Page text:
3. Non-Channel Synapses: They possess neuroreceptors in the form of membrane-bound enzymes instead of ion channels. When the membrane-bound enzymes get activated by the neurotransmitters, they release the chemical messengers. The significant role of chemical messengers is to mediate long-lasting responses (learning and memory). They comprise neurotransmitters like acetylcholine, epinephrine, and dopamine etc.

Electrical Synapses

They produce nerve impulses, which can freely travel between the adjacent cells through gap junctions, without carrier molecules. Electrical synapses facilitate faster conduction of nerve signals.
electrical synapse
It does not require neurotransmitters, and it can conduct the transmission of information bidirectionally. Here, the ions move vigorously through the tiny apertures between gap junctions.

The movement of ions occurs in a synchronized manner, without the collision of ions. The gap between electrical synapses is approximately 3.5 nm. Electrical signals are generally excitatory.

Destruction in signal strength occurs when it travels between the neighbouring neurons. To overcome the loss, it requires a big presynaptic neuron to excite a much smaller postsynaptic neuron.
types of synapse

Chemical Synapses

Here, the transmission occurs via a synaptic knob containing synaptic vesicles. The vesicles store chemical messengers (neurotransmitters). The fusion of vesicles release neurotransmitters outside the neuron.
chemical synapsesAlong with carrier molecules or neurotransmitters, the nerve impulse crosses the membrane through the voltage-gated calcium channels. An opening of voltage-gated calcium channels allows a rapid influx of calcium ions.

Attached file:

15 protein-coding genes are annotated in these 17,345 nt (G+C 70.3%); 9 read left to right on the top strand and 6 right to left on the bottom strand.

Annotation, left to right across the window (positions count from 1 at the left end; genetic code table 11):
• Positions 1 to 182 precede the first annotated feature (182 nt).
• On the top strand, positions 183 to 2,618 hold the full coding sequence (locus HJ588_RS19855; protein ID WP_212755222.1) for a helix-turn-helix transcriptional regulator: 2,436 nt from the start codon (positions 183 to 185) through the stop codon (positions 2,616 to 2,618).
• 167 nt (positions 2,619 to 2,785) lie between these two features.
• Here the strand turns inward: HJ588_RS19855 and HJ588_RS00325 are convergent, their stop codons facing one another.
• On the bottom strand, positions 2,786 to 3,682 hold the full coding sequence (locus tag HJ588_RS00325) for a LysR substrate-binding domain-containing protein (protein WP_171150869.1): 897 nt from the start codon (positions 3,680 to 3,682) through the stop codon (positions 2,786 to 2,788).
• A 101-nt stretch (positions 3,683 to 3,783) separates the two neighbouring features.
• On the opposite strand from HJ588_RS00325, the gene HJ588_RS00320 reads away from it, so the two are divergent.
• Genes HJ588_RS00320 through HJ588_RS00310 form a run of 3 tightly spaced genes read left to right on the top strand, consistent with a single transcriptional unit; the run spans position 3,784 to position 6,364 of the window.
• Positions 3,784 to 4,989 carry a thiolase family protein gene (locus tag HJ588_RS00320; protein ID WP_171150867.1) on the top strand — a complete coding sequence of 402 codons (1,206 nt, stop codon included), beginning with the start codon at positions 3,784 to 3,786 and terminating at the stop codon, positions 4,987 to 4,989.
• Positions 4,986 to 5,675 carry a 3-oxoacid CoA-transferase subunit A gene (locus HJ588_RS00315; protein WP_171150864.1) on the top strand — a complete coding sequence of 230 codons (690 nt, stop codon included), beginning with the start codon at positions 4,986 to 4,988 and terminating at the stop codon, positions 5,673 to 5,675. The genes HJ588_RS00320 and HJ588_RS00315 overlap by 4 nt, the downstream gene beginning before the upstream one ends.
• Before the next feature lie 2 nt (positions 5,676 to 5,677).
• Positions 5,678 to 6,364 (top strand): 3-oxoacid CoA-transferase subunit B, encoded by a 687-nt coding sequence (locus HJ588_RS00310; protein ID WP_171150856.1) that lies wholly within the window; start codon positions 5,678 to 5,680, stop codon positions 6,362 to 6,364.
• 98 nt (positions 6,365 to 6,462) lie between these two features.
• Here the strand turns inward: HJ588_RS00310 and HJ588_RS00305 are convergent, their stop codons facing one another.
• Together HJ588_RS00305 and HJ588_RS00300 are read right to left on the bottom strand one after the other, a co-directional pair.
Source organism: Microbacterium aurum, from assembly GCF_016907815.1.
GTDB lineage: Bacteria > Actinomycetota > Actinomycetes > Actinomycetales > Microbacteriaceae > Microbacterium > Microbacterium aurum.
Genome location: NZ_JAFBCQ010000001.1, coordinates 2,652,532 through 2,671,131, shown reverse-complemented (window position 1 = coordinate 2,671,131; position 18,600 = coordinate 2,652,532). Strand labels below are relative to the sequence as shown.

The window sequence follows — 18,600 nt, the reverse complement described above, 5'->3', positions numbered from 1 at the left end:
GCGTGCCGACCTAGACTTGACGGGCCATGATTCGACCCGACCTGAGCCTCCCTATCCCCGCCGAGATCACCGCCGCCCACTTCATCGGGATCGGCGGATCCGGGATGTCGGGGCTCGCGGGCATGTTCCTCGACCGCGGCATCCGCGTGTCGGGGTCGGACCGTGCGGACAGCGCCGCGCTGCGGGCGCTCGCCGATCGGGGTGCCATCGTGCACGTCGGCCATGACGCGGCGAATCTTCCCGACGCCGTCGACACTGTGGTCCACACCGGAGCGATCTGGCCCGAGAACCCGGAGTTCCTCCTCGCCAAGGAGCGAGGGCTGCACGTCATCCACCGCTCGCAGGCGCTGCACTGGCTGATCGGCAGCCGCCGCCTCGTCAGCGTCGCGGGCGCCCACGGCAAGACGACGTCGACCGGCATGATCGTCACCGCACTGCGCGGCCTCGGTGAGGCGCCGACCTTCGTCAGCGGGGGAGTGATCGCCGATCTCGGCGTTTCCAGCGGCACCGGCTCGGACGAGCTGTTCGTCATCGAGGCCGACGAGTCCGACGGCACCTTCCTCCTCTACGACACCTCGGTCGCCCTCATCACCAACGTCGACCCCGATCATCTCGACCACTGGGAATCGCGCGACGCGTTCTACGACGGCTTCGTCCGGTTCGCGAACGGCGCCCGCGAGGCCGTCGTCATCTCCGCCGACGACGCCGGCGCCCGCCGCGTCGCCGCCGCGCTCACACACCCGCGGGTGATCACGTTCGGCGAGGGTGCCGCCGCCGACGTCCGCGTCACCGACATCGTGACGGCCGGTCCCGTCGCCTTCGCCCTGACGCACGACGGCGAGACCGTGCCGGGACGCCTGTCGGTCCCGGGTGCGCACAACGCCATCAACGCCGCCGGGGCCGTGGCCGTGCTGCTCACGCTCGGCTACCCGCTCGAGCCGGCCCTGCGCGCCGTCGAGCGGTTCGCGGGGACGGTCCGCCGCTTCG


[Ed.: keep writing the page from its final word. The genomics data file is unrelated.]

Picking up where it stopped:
As a result, the concentration of calcium ions in the presynaptic neuron increases, which eventually cause the fusion of presynaptic vesicles with the plasma membrane.

It consequences the release of chemical messengers out of the neuron. Chemical synapse is further classifies into the excitatory and inhibitory synapse, based on its effect on nerve signal.

Excitatory Chemical Synapses

It promotes the propagation or conduction of an action potential. The binding of neurotransmitters to excitatory synapses leads to an opening of non-voltage gated channels.

It allows an influx of sodium or sometimes both sodium and potassium ions into the plasma membrane. The opening of the channel facilitates depolarization of the presynaptic plasma membrane, which generates an action potential.

Inhibitory Chemical Synapses

It inhibits the propagation or conduction of an action potential. The binding of neurotransmitter with inhibitory synapse results in an opening of potassium and chloride channels. Ultimately, it leads to the postsynaptic membrane’s hyperpolarisation that ceases the further movement of an action potential.

Synapse Function

The transmission of a nerve signal between the adjoining neurons is not a simple process. The nerve impulse must excite the synaptic vesicles to integrate them with the axon’s membrane. The dissolution of synaptic vesicles ensures the propagation of neurotransmitter molecules through exocytosis.

The chemical messengers or neurotransmitters further carry the nerve signal from the presynaptic terminal beyond the synaptic gap. Afterwards, the neurotransmitters bind with the specific cell receptors of the postsynaptic neuron or target cell. The action of neurotransmitter can be either inhibitory or excitatory, i.e. it may either excite or inhibit the neuron to which they bind with.

Here, we could take a reference of neurotransmitter with the key and cell receptors with a lock. Therefore, neurotransmitter functions as a key that can open or close the cell receptors. The specific binding of neurotransmitter with the cell receptor will initiate the further movement of the nerve signal.


Therefore, we can conclude that the synapses serve as the functional links between the neural network. It facilitates the transfer of nerve impulse from the nerve ending of the pre-synaptic neuron to the post-synaptic neuron. The transmission of nerve impulse generally occurs via electrical and chemical synapses.